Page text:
Cut waste for bet­ter tax plan

The Washington Times Weekly - - Letters To The Editor - FREYA DE COLA Re­ston, Vir­ginia

The Repub­li­can tax plan may pro­vide re­lief for low-in­come fam­i­lies and the very wealthy, but peo­ple in the mid­dle are go­ing to be squeezed. The plan pro­poses elim­i­nat­ing de­duc­tions for med­i­cal ex­penses, adop­tion, re­place­ment of prop­erty dam­age from dis­as­ters and stu­dent loan pay­ments. New lim­its will be placed on de­duc­tions for re­tire­ment sav­ings, mort­gage in­ter­est, prop­erty tax and state and lo­cal in­come-tax pay­ments. For many peo­ple, these are kitchen-table is­sues.

In­stead of cut­ting taxes for some by rais­ing them for oth­ers, Congress should be tack­ling the prob­lem of waste in the fed­eral bud­get. The first place to look is in Pen­tagon spend­ing. The De­fense Depart­ment has yet to pass a full fi­nan­cial audit, al­though it has been manda­tory for all fed­eral depart­ments since 1990. A 2016 in­ter­nal Pen­tagon study iden­ti­fied $125 bil­lion in back-of­fice waste over five years. That study was sup­pressed, for ob­vi­ous rea­sons.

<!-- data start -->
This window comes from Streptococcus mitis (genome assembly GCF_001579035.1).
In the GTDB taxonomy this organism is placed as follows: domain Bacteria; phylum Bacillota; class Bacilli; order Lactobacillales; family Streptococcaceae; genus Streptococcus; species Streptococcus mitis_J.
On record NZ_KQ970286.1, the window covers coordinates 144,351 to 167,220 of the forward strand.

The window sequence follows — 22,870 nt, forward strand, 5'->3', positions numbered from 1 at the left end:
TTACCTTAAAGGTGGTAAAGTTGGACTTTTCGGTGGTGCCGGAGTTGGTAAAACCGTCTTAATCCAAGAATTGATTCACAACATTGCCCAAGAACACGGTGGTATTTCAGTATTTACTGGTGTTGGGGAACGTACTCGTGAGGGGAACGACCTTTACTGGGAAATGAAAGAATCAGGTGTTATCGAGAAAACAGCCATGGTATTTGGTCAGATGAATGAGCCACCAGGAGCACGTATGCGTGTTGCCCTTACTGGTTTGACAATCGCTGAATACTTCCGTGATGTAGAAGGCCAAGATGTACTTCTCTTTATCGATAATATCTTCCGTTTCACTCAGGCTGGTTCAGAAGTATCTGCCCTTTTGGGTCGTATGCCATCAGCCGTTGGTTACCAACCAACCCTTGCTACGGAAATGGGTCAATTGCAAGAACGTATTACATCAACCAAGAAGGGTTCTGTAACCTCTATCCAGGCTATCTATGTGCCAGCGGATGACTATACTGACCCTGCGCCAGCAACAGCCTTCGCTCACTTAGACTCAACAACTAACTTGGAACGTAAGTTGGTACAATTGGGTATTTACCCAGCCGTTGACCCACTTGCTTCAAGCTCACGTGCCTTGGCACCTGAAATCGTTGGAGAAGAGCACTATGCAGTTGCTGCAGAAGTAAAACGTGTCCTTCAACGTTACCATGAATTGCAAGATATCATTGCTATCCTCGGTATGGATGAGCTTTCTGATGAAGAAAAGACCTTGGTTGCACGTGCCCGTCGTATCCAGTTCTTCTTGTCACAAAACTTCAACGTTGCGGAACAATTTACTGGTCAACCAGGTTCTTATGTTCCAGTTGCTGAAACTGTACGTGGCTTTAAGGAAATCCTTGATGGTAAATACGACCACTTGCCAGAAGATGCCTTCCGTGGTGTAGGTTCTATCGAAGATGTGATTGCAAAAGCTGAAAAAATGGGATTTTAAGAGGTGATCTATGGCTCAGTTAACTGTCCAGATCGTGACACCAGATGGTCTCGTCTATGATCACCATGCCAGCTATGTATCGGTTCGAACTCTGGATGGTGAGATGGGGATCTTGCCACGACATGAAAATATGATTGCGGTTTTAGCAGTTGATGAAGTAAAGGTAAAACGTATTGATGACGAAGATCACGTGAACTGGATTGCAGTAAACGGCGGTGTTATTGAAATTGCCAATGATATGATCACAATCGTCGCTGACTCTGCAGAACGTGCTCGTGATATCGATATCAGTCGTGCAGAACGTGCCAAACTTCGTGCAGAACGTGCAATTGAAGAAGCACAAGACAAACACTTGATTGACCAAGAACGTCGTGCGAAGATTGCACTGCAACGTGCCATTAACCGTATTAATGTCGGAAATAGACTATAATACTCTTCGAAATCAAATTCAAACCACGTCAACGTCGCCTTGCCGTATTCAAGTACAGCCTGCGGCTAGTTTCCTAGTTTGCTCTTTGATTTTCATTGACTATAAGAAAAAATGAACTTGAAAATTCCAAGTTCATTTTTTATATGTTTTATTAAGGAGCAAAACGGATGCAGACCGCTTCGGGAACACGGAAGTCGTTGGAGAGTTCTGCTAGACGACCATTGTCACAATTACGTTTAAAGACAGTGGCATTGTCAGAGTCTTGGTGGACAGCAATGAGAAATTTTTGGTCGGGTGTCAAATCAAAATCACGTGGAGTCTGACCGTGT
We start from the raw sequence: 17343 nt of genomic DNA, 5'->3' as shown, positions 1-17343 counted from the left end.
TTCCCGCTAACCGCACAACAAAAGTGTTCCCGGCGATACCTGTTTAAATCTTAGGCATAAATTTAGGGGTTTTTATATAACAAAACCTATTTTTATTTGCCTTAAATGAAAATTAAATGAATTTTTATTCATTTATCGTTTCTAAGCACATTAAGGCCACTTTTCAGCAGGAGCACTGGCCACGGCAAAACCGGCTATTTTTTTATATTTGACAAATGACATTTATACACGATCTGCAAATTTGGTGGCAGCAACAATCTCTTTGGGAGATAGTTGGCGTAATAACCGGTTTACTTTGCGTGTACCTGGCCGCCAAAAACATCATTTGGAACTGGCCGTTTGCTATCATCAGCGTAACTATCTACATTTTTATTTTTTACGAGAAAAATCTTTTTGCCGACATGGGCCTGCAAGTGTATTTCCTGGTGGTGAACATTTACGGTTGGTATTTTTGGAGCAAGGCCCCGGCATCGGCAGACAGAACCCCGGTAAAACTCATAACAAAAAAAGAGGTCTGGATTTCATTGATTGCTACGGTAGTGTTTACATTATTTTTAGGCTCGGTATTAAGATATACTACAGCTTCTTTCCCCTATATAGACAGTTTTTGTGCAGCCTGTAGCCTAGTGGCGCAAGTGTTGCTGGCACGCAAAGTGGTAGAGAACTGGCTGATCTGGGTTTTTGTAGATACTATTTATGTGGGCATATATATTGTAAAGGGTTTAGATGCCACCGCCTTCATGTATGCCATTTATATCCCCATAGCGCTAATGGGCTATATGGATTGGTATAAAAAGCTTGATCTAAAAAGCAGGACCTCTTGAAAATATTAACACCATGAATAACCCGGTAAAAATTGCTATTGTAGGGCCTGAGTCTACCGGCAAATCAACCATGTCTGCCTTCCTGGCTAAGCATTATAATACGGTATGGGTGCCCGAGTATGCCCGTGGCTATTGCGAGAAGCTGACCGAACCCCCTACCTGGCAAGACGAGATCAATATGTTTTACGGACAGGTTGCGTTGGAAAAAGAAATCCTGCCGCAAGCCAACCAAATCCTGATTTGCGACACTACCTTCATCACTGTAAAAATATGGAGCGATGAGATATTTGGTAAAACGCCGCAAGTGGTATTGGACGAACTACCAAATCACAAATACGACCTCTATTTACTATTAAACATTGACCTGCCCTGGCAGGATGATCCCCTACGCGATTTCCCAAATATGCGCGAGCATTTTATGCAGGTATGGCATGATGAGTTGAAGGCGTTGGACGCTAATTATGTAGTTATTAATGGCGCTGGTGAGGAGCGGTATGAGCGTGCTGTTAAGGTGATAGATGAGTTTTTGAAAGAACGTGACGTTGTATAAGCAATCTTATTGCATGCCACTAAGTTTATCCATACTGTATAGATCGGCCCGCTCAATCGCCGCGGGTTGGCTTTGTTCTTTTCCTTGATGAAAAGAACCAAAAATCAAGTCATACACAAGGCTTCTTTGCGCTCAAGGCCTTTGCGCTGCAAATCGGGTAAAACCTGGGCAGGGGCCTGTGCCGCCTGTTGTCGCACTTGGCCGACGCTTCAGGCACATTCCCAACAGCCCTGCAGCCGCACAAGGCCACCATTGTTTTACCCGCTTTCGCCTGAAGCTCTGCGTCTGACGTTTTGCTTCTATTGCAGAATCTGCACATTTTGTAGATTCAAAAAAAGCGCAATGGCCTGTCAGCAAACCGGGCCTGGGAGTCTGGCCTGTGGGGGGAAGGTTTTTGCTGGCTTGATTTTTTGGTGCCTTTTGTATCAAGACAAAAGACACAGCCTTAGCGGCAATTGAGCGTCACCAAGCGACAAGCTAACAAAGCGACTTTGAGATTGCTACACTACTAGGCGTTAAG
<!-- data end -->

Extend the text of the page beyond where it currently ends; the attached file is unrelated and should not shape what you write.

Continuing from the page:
When this amount of bu­reau­cratic waste is com­bined with cost over­runs for new planes and ships that even mil­i­tary lead­ers say are not needed, there are plenty of costs that could be trimmed from the fed­eral bud­get by reign­ing in Pen­tagon spend­ing. Then Congress could come up with a tax plan that would bring re­lief to all rather than just some.

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